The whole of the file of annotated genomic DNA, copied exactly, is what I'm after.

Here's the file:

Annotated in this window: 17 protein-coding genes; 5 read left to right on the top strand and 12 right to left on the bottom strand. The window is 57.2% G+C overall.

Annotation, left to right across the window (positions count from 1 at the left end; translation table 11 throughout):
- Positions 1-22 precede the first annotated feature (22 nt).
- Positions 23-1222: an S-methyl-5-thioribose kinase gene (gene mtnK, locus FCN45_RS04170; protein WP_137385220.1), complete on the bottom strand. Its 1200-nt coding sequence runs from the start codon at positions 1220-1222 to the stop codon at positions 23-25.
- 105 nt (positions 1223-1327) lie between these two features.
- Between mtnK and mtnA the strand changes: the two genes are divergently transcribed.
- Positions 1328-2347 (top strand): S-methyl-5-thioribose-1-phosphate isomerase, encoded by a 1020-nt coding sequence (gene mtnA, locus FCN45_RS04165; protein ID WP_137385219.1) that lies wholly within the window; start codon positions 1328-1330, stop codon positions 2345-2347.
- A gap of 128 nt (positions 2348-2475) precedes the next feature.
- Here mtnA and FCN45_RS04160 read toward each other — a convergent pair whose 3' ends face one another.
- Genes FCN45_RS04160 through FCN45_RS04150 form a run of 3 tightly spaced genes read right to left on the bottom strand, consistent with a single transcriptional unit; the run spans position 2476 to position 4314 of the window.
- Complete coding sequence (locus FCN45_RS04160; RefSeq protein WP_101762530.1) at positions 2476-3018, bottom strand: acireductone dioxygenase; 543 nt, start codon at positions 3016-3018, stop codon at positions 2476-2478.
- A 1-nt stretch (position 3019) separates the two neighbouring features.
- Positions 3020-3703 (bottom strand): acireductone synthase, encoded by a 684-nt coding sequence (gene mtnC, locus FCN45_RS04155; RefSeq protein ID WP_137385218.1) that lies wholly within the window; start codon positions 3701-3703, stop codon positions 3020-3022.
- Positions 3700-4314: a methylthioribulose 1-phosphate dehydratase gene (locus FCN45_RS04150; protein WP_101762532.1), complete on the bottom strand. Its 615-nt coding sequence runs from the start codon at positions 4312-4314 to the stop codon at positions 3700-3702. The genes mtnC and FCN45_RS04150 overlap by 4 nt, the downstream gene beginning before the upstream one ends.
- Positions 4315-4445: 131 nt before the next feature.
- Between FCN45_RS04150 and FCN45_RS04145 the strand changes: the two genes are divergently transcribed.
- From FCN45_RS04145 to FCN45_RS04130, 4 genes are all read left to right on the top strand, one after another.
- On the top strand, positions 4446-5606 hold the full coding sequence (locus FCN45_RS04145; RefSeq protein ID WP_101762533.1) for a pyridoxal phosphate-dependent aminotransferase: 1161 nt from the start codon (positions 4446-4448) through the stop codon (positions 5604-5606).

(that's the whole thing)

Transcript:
Annotated in this window: 17 protein-coding genes; 5 read left to right on the top strand and 12 right to left on the bottom strand. The window is 57.2% G+C overall.

Annotation, left to right across the window (positions count from 1 at the left end; translation table 11 throughout):
- Positions 1-22 precede the first annotated feature (22 nt).
- Positions 23-1222: an S-methyl-5-thioribose kinase gene (gene mtnK, locus FCN45_RS04170; protein WP_137385220.1), complete on the bottom strand. Its 1200-nt coding sequence runs from the start codon at positions 1220-1222 to the stop codon at positions 23-25.
- 105 nt (positions 1223-1327) lie between these two features.
- Between mtnK and mtnA the strand changes: the two genes are divergently transcribed.
- Positions 1328-2347 (top strand): S-methyl-5-thioribose-1-phosphate isomerase, encoded by a 1020-nt coding sequence (gene mtnA, locus FCN45_RS04165; protein ID WP_137385219.1) that lies wholly within the window; start codon positions 1328-1330, stop codon positions 2345-2347.
- A gap of 128 nt (positions 2348-2475) precedes the next feature.
- Here mtnA and FCN45_RS04160 read toward each other — a convergent pair whose 3' ends face one another.
- Genes FCN45_RS04160 through FCN45_RS04150 form a run of 3 tightly spaced genes read right to left on the bottom strand, consistent with a single transcriptional unit; the run spans position 2476 to position 4314 of the window.
- Complete coding sequence (locus FCN45_RS04160; RefSeq protein WP_101762530.1) at positions 2476-3018, bottom strand: acireductone dioxygenase; 543 nt, start codon at positions 3016-3018, stop codon at positions 2476-2478.
- A 1-nt stretch (position 3019) separates the two neighbouring features.
- Positions 3020-3703 (bottom strand): acireductone synthase, encoded by a 684-nt coding sequence (gene mtnC, locus FCN45_RS04155; RefSeq protein ID WP_137385218.1) that lies wholly within the window; start codon positions 3701-3703, stop codon positions 3020-3022.
- Positions 3700-4314: a methylthioribulose 1-phosphate dehydratase gene (locus FCN45_RS04150; protein WP_101762532.1), complete on the bottom strand. Its 615-nt coding sequence runs from the start codon at positions 4312-4314 to the stop codon at positions 3700-3702. The genes mtnC and FCN45_RS04150 overlap by 4 nt, the downstream gene beginning before the upstream one ends.
- Positions 4315-4445: 131 nt before the next feature.
- Between FCN45_RS04150 and FCN45_RS04145 the strand changes: the two genes are divergently transcribed.
- From FCN45_RS04145 to FCN45_RS04130, 4 genes are all read left to right on the top strand, one after another.
- On the top strand, positions 4446-5606 hold the full coding sequence (locus FCN45_RS04145; RefSeq protein ID WP_101762533.1) for a pyridoxal phosphate-dependent aminotransferase: 1161 nt from the start codon (positions 4446-4448) through the stop codon (positions 5604-5606).